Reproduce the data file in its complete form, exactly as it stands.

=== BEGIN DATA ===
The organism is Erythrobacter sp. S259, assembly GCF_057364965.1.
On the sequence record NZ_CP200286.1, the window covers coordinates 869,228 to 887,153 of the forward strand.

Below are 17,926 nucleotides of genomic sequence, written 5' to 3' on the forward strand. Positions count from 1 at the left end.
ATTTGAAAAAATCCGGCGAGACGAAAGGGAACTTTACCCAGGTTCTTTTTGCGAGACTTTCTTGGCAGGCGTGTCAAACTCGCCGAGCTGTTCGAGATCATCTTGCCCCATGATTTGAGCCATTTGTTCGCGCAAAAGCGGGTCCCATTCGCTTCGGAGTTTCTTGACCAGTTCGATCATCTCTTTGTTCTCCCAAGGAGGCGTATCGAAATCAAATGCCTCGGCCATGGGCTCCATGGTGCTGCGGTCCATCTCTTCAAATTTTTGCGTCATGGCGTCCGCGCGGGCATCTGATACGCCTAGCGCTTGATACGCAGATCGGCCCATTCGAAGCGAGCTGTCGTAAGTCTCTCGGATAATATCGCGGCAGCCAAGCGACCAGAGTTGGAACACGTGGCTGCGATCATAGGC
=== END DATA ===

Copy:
The organism is Erythrobacter sp. S259, assembly GCF_057364965.1.
On the sequence record NZ_CP200286.1, the window covers coordinates 869,228 to 887,153 of the forward strand.

Below are 17,926 nucleotides of genomic sequence, written 5' to 3' on the forward strand. Positions count from 1 at the left end.
ATTTGAAAAAATCCGGCGAGACGAAAGGGAACTTTACCCAGGTTCTTTTTGCGAGACTTTCTTGGCAGGCGTGTCAAACTCGCCGAGCTGTTCGAGATCATCTTGCCCCATGATTTGAGCCATTTGTTCGCGCAAAAGCGGGTCCCATTCGCTTCGGAGTTTCTTGACCAGTTCGATCATCTCTTTGTTCTCCCAAGGAGGCGTATCGAAATCAAATGCCTCGGCCATGGGCTCCATGGTGCTGCGGTCCATCTCTTCAAATTTTTGCGTCATGGCGTCCGCGCGGGCATCTGATACGCCTAGCGCTTGATACGCAGATCGGCCCATTCGAAGCGAGCTGTCGTAAGTCTCTCGGATAATATCGCGGCAGCCAAGCGACCAGAGTTGGAACACGTGGCTGCGATCATAGGC